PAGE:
American couple Janet and Mike move to England for his business. She soon becomes paranoid that he is having an affair with his attractive secretary, and decides to get back at him by pretending she herself has been unfaithful.
Jane Osgood runs a lobster business, which supports her two young children. Railroad staff inattention ruins her shipment, so with her lawyer George, Jane sues Harry Foster Malone, director of the line and the "meanest man in the world".
When Alex enters the lives of the musical Tuttle family, each of the three daughters falls for him. He is charming, good looking and personable. Laurie and Alex seem made for each other and become engaged. When Barney comes into the picture to help Alex with some musical arrangements matters become complicated. He is seen as a challenge by Laurie, who can't believe anyone could be as cynical, and she is more than a match for his gloomy outlook on life. Written by
Ron Kerrigan <firstname.lastname@example.org>
At some point in their careers, four members of this cast won an Oscar for best supporting performance: Ethel Barrymore ("None But the Lonely Heart" 1944); Frank Sinatra ("From Here to Eternity" 1953); Dorothy Malone ("Written on the Wind" 1957); Gig Young ("They Shoot Horses Don't They?" 1969). See more »
When Day and Sinatra are icing the gingerbread men/persons, they refill the icing gun, but the icing is added on top of the plunger. See more »
When you consider that you get older every single day when you wake up, it can tempt one to rush into decisions a little!
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"I'm The Girl Who Brought Chintz Curtains Into Your Life!"
The three adult daughters of a Connecticut music teacher are anxious to encounter love and marriage. Each of them gets to the altar, but fate deals them some strange experiences along the way.
Laurie, Amy and Fran (Doris Day, Elisabeth Fraser and Dorothy Malone, respectively) choose men of widely contrasting personalities. Laurie plumps for Alex (Gig Young), the tall, handsome extrovert with musical ability. Fran settles for Bob, the dependable realtor (Alan Hale). If Amy's choice is a surprising one, it is ultimately vindicated by events. Then, of course, there is the surprise elopement ...
"Homes like these are the backbone of the nation," wisecracks Barney, the sarcastic interloper. His working-class Italian American sense of irony soon clashes with Laurie's blonde bourgeois rectitude. Barney describes himself as a 'stumblebum', and the part of the sharp-tongued loser is ideal for nighclub-singing, self-despising Frank Sinatra. "Pressed pants are constitutional in Connecticut," explains Laurie as she endeavours to reform the world-weary Barney, but Barney will never fit comfortably into Connecticut's refined social setting.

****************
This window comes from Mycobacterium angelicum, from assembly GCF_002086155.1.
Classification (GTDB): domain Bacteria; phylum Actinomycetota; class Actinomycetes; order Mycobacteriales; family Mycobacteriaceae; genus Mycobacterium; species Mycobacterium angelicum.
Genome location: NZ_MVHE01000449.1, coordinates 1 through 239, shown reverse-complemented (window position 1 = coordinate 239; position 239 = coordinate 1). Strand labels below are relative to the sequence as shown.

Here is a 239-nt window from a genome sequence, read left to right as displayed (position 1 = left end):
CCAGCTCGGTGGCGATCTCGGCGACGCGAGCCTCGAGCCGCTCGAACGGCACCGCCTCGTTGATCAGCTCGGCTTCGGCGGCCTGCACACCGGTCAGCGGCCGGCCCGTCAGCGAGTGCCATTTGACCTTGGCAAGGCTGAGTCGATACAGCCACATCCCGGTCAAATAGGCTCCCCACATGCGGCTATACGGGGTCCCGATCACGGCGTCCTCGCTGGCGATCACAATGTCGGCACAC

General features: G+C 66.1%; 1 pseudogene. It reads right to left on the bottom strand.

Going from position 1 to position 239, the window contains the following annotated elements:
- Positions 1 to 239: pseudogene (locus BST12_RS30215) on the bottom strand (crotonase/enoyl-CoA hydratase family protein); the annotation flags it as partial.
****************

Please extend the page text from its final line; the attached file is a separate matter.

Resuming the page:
Songs are what the film is all about. No fewer than two songwriters attach themselves to the musical Tuttle girls, and the action is frequently punctuated by singing. Sinatra and Day even get to promote their latest Hit Parade offerings. The title song is deservedly famous, and Frankie does two excellent torch songs - the first in classic Sinatra mode, alone in a bar with an upright piano and a hat on the back of his head for a rueful rendition of Porter's "Just One Of Those Things", the other a night club crooning of the one and only "Set 'Em Up Joe".
The film has a great look. Shot by Director of Photography Ted McCord in a sumptuously rich Warnercolor, the images are pleasing to the eye. The 'puppy' scene which introduces Laurie to Alex is especially attractive. It seems always to have been a term of La Day's contracts that she must get to wear pretty clothes, and here the effect is sensational as she flounces past a blue house in a radiant orange New Look dress.
The set of the Tuttles' suburban avenue is breath-taking. A 'real' street with gardens and picket fences was constructed on Warners' back lot, and we see it transforming as the seasons turn. The location scene, the clam-bake on the beach, is one of the film's best-looking passages.
Though this is merely a popular musical, there are none the less some touches of artistic flair. As the theme song and the credits come to a close, Gregory Tuttle 'lifts' the tune from the titles and into the action by playing it on his flute in the living-room. Barney remains outside the circle of birthday well-wishers, showing us that this easy domestic affection is alien to him. The significance of Alex not being able to tie his knot is a nice little comment on what is about to unfold. Throughout the Christmas banter between Alex and the Tuttle clan, we see nothing of the action, because the camera remains doggedly fixed on the detached Barney, his reaction being the only one that matters to us.
There are few quibbles, and they are only minor ones. The pianist who doubles for Sinatra sits in a bolt-upright posture, totally unlike the Sinatra Slouch. Laurie's behaviour towards Alex is appalling, and unworthy of a romantic heroine. Consequently, the 'forgiveness' scene doesn't ring true. The method employed by Barney to solve everyone's problems, and its actual result, are utterly unbelievable.
Verdict - A homely, attractive musical with some outlandish plot elements.
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